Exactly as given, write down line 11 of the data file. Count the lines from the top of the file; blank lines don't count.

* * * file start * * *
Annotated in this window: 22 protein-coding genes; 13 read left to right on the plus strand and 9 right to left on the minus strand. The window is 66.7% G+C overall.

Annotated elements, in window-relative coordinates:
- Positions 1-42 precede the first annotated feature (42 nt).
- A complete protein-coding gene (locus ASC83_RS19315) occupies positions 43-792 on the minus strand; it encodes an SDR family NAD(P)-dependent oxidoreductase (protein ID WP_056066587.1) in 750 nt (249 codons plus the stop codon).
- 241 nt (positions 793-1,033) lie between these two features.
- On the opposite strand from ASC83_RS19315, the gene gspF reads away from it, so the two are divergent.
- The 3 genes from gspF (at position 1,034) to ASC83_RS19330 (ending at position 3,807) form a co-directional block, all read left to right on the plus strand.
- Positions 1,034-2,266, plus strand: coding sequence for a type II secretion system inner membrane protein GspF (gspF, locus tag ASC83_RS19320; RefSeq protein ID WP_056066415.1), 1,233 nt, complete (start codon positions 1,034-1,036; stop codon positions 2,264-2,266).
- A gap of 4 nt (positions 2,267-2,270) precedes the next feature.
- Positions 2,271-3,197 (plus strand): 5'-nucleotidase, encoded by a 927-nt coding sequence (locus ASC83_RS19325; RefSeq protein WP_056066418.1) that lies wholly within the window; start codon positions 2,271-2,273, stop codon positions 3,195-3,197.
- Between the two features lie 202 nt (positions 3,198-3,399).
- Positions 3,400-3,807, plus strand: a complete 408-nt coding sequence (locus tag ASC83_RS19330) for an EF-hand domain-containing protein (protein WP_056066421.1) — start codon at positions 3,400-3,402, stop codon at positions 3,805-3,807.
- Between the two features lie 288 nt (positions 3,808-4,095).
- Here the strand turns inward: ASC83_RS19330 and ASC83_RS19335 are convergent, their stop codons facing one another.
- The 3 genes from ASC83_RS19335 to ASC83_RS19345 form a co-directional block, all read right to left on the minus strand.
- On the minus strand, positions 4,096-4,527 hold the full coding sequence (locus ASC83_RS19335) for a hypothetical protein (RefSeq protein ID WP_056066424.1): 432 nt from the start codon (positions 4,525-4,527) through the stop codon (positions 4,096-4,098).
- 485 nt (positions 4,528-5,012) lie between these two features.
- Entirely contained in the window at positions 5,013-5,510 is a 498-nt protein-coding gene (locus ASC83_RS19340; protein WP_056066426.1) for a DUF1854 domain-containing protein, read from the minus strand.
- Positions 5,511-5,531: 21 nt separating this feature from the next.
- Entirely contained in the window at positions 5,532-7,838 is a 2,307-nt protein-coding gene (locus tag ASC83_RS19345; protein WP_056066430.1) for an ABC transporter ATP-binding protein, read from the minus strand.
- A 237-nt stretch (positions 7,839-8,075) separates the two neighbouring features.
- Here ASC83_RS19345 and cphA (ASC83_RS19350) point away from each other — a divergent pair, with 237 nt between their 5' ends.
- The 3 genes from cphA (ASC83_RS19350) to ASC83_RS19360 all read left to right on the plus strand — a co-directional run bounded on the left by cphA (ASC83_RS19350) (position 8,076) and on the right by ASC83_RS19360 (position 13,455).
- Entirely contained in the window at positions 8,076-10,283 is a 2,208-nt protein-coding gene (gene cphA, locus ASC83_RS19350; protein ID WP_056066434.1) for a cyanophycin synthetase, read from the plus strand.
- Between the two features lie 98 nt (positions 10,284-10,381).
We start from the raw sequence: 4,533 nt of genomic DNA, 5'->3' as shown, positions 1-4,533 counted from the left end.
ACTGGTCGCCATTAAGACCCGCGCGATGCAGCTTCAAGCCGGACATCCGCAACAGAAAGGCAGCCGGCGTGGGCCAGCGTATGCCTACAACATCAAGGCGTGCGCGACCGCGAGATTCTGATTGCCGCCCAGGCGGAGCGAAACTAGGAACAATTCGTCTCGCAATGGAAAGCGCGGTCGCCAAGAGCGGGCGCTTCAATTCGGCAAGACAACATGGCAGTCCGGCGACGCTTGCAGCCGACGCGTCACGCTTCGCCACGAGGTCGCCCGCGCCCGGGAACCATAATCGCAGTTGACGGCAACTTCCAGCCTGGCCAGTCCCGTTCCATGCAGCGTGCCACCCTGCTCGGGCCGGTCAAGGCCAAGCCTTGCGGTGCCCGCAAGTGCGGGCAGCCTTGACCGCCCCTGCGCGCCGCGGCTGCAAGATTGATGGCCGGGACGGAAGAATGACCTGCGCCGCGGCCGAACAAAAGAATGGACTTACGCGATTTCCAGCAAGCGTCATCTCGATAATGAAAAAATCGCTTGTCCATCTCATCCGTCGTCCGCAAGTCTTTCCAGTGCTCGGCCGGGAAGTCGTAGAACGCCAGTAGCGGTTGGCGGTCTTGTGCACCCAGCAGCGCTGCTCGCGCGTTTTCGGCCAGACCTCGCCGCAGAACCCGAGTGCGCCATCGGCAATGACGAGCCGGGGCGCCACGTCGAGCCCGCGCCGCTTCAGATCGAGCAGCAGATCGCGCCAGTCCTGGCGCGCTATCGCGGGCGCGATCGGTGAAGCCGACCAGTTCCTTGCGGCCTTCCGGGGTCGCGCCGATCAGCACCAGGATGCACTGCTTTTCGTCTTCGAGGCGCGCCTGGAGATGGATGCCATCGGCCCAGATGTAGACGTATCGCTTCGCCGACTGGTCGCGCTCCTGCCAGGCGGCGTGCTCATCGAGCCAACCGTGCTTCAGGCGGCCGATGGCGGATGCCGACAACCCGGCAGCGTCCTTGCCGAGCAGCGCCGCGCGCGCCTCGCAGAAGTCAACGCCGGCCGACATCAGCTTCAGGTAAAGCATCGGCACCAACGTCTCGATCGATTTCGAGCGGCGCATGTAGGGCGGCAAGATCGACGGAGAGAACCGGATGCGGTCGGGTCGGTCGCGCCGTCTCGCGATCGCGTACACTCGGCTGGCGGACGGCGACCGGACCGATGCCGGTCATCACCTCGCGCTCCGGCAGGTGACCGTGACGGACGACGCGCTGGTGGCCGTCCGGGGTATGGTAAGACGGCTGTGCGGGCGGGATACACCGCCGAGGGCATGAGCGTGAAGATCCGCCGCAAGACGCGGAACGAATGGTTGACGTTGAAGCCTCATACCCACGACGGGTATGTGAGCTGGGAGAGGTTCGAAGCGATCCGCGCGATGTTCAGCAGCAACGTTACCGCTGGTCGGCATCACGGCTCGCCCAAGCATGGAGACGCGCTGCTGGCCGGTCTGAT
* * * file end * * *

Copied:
- Between the two features lie 202 nt (positions 3,198-3,399).